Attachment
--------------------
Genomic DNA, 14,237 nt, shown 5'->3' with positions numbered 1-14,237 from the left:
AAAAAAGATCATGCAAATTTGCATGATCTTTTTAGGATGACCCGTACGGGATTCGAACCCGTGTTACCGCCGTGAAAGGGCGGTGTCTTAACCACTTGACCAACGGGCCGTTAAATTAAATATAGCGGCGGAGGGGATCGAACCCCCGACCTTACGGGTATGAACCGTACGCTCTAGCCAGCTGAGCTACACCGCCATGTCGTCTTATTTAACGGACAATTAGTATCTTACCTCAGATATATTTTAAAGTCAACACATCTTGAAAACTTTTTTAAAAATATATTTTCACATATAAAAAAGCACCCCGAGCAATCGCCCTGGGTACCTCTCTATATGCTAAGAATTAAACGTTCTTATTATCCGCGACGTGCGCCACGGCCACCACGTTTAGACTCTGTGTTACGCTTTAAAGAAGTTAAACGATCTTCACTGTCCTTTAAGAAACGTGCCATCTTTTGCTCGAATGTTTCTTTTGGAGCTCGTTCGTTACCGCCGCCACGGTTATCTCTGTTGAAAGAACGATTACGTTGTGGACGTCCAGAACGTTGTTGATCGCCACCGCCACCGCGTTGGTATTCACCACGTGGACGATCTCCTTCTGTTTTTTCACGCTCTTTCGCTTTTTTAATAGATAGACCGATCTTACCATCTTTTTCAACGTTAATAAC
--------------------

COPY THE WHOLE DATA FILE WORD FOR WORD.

Genomic DNA, 14,237 nt, shown 5'->3' with positions numbered 1-14,237 from the left:
AAAAAAGATCATGCAAATTTGCATGATCTTTTTAGGATGACCCGTACGGGATTCGAACCCGTGTTACCGCCGTGAAAGGGCGGTGTCTTAACCACTTGACCAACGGGCCGTTAAATTAAATATAGCGGCGGAGGGGATCGAACCCCCGACCTTACGGGTATGAACCGTACGCTCTAGCCAGCTGAGCTACACCGCCATGTCGTCTTATTTAACGGACAATTAGTATCTTACCTCAGATATATTTTAAAGTCAACACATCTTGAAAACTTTTTTAAAAATATATTTTCACATATAAAAAAGCACCCCGAGCAATCGCCCTGGGTACCTCTCTATATGCTAAGAATTAAACGTTCTTATTATCCGCGACGTGCGCCACGGCCACCACGTTTAGACTCTGTGTTACGCTTTAAAGAAGTTAAACGATCTTCACTGTCCTTTAAGAAACGTGCCATCTTTTGCTCGAATGTTTCTTTTGGAGCTCGTTCGTTACCGCCGCCACGGTTATCTCTGTTGAAAGAACGATTACGTTGTGGACGTCCAGAACGTTGTTGATCGCCACCGCCACCGCGTTGGTATTCACCACGTGGACGATCTCCTTCTGTTTTTTCACGCTCTTTCGCTTTTTTAATAGATAGACCGATCTTACCATCTTTTTCAACGTTAATAAC